I’ve been teaching a marketing metrics course recently. It’s a great opportunity to reflect on concepts that I often take for granted, topics that I am familiar with but don’t think about much in my day to day. For me, one of them has been statistical analysis.
I took several statistics courses back at university as part of my degree. I enjoyed the subject at the time, but I hadn’t actively used statistics in years. The exception is, of course, election time (I have a weakness for pre-election poll results).
I’d certainly not applied statistics as part of my marketing responsibilities, at least in a deliberate way. The companies I have worked for didn’t manage volumes of data substantial enough to require statistical analysis and large-scale modelling. Metrics were mostly compiled and assessed manually, and that was more than sufficient, thank you very much.
But today, as part of the innovation path led by Cloud computing, big data and the Internet of Things, things are looking very differently. The amount of data generated every day by all kinds of organisations would have been unimaginable a few years back. More and more data collection points are giving us vast amounts of data. The trick is that the only way to turn them into valuable information is to carry out some statistical analysis.
A/B testing has become commonplace, but to understand it it’s essential to have a basic understanding of statistical significance. You’ll need it to figure out whether any differences between your control and test groups are relevant or not. We aren’t necessarily after 90% plus confidence, 80% plus is probably enough, but you need the numbers to tell you what works and what doesn’t.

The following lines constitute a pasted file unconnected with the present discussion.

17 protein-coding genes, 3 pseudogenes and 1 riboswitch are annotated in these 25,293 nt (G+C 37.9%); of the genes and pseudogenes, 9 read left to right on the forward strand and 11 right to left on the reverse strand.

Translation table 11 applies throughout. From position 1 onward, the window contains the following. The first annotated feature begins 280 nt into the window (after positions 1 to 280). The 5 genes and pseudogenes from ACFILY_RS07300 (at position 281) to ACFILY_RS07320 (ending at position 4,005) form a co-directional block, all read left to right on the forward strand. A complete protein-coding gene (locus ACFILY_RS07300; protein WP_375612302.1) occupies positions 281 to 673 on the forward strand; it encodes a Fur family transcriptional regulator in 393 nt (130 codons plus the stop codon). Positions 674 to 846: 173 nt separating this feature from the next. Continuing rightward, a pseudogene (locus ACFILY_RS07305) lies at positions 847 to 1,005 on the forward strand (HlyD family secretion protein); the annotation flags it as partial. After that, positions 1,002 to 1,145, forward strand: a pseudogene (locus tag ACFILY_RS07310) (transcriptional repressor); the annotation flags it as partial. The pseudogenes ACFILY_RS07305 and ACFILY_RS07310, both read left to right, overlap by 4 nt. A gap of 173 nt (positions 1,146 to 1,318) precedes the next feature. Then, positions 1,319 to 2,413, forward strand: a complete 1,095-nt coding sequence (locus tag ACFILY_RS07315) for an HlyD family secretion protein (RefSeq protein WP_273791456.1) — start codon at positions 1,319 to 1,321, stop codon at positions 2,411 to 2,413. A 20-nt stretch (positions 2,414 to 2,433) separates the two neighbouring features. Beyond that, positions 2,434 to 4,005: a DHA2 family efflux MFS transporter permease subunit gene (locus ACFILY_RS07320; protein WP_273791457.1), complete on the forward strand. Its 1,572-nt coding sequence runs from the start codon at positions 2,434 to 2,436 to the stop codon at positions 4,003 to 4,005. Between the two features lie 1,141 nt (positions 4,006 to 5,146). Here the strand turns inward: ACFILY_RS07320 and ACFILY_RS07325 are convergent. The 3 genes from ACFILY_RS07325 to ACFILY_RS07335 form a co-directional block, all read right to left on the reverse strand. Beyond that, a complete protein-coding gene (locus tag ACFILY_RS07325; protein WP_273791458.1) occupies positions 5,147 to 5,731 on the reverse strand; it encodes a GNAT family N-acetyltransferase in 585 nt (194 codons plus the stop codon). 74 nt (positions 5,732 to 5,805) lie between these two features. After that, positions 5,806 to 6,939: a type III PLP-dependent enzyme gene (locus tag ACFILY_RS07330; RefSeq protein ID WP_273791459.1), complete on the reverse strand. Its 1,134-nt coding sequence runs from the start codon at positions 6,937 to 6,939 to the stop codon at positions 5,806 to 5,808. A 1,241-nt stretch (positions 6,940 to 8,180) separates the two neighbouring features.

Marketing Mix Modelling (MMM) also uses statistics (more specifically regression) to identify the relevance of your campaign elements and determine which ones have performed best. Because there is an increased emphasis on marketing metrics, performance analysis and ROI, MMM is gaining relevance. MMM can provide many insights into the work of marketers, but it used to be expensive. These days, technological advances are eroding the high cost of drilling large amounts of data. As a result, MMM will become much more widely used.
If you work in FMCG, you’ll have been using them for aeons, and you’ll be wondering what the fuss is about now. But for anyone else working in marketing, using statistics as part of your marketing analysis will soon be a given. I am confident we’ll all be using statistical data on our day to day work, from detecting trends to forecasting to analysing campaign results, much sooner than we think. Adding a competent understanding of statistics to your skill set may sound like a smart move now, but it will be an essential requirement very soon.
Back to the classroom, I have to say that getting reacquainted with statistics has been a very pleasant surprise. Statistical analysis has come a long way since the clunky SPSS packages of my uni days. The Internet is making it incredibly easy to add statistics to any marketing campaign. There are numerous tools and calculators covering from confidence intervals and sample sizes to everything else in between. Even better are the many how-to videos, articles and tutorials on basic statistics. Go and check them out and start using them today.
Your marketing will be all the better for it.
[Photo credit: Lendingmemo]